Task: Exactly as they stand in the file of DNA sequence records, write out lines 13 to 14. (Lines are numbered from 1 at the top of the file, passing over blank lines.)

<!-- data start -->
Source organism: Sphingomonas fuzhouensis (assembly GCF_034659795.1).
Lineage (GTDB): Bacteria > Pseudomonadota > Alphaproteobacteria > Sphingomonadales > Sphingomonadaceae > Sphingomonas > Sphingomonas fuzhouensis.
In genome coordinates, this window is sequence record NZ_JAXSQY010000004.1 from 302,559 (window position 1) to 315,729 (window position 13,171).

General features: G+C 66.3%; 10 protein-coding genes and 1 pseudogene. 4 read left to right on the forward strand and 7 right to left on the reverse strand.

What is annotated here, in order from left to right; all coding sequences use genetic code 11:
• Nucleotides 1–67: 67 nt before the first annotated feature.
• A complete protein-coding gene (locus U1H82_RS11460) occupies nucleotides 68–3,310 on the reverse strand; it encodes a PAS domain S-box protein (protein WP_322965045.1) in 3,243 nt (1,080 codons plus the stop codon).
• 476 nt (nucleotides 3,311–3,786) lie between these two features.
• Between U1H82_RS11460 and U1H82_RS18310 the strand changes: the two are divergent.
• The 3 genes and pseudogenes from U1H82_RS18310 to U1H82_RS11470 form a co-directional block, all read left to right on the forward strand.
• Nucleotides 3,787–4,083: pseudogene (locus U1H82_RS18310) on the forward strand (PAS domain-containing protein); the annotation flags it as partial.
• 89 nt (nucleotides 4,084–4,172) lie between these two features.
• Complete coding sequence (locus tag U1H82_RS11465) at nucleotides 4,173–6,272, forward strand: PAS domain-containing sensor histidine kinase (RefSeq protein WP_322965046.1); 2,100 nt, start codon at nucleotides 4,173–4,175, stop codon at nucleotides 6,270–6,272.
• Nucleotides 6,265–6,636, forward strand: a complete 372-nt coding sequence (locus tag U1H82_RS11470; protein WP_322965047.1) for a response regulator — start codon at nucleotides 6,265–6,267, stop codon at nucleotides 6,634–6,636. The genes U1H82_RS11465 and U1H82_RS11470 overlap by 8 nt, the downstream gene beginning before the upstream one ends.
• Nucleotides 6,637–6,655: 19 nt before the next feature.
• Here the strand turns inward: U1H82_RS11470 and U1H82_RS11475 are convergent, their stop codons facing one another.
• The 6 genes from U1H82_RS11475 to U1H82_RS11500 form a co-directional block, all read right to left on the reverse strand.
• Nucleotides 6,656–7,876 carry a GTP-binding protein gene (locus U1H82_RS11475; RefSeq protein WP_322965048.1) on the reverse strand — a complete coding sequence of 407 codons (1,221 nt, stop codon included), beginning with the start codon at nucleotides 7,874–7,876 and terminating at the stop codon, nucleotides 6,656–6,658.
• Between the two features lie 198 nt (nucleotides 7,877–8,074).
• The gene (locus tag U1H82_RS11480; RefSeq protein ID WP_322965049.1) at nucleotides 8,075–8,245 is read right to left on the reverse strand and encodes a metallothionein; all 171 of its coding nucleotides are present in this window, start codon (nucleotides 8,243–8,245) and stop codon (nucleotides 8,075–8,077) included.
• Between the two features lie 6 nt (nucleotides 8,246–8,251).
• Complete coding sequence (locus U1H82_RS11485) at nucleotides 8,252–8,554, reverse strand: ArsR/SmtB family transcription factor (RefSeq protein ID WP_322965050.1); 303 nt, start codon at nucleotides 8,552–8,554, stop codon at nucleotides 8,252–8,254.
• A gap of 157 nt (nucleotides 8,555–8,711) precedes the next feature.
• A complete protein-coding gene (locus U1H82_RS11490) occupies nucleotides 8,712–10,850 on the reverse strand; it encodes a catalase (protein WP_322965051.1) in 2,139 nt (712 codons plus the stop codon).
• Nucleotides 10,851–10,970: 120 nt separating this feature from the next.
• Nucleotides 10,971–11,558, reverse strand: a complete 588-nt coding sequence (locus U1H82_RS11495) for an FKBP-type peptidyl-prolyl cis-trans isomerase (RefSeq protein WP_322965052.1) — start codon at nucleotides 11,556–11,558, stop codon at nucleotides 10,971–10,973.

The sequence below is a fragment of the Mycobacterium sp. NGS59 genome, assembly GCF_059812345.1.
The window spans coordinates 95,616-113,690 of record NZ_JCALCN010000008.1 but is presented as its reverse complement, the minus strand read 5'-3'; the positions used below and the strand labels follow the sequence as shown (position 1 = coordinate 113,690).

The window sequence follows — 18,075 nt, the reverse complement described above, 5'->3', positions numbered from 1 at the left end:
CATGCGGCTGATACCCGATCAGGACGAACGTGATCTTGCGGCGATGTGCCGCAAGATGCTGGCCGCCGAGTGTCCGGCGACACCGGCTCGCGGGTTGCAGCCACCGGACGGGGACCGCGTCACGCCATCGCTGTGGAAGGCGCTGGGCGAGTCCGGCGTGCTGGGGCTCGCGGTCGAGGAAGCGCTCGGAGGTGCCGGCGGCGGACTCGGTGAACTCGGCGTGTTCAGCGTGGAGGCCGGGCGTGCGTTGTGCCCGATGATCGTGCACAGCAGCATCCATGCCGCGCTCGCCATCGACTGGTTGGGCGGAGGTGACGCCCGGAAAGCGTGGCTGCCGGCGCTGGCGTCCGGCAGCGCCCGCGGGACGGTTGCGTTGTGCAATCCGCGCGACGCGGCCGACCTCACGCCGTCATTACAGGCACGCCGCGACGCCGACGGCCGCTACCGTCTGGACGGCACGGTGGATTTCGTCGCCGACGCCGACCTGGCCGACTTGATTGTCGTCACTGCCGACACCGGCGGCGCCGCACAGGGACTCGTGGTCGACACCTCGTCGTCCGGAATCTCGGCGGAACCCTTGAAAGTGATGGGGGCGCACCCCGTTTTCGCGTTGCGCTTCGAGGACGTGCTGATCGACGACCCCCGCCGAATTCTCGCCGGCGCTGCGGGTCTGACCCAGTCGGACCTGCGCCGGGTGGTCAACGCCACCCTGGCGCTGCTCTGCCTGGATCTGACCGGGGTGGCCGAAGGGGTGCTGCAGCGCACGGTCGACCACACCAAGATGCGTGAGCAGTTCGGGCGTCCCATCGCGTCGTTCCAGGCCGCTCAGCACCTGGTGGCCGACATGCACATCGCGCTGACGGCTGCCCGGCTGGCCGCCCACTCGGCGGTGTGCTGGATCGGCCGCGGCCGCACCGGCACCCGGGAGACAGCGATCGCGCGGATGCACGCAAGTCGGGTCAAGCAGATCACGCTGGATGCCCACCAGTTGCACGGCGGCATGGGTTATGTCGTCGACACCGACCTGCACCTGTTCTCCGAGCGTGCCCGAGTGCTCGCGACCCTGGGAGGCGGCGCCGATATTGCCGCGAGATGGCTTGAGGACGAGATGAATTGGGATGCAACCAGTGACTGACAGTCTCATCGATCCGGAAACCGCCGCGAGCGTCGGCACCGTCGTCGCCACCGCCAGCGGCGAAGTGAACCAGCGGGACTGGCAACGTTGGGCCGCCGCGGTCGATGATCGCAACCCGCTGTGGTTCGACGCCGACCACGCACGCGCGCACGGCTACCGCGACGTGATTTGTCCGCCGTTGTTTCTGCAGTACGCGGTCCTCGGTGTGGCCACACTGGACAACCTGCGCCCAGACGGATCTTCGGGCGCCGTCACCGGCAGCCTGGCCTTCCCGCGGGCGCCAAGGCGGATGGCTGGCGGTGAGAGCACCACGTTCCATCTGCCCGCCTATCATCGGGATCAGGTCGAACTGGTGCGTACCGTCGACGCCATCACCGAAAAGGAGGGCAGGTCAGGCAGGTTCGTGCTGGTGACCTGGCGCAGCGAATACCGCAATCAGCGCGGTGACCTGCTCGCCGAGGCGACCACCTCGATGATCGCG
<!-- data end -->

• Complete coding sequence (locus tag U1H82_RS11465) at nucleotides 4,173–6,272, forward strand: PAS domain-containing sensor histidine kinase (RefSeq protein WP_322965046.1); 2,100 nt, start codon at nucleotides 4,173–4,175, stop codon at nucleotides 6,270–6,272.
• Nucleotides 6,265–6,636, forward strand: a complete 372-nt coding sequence (locus tag U1H82_RS11470; protein WP_322965047.1) for a response regulator — start codon at nucleotides 6,265–6,267, stop codon at nucleotides 6,634–6,636. The genes U1H82_RS11465 and U1H82_RS11470 overlap by 8 nt, the downstream gene beginning before the upstream one ends.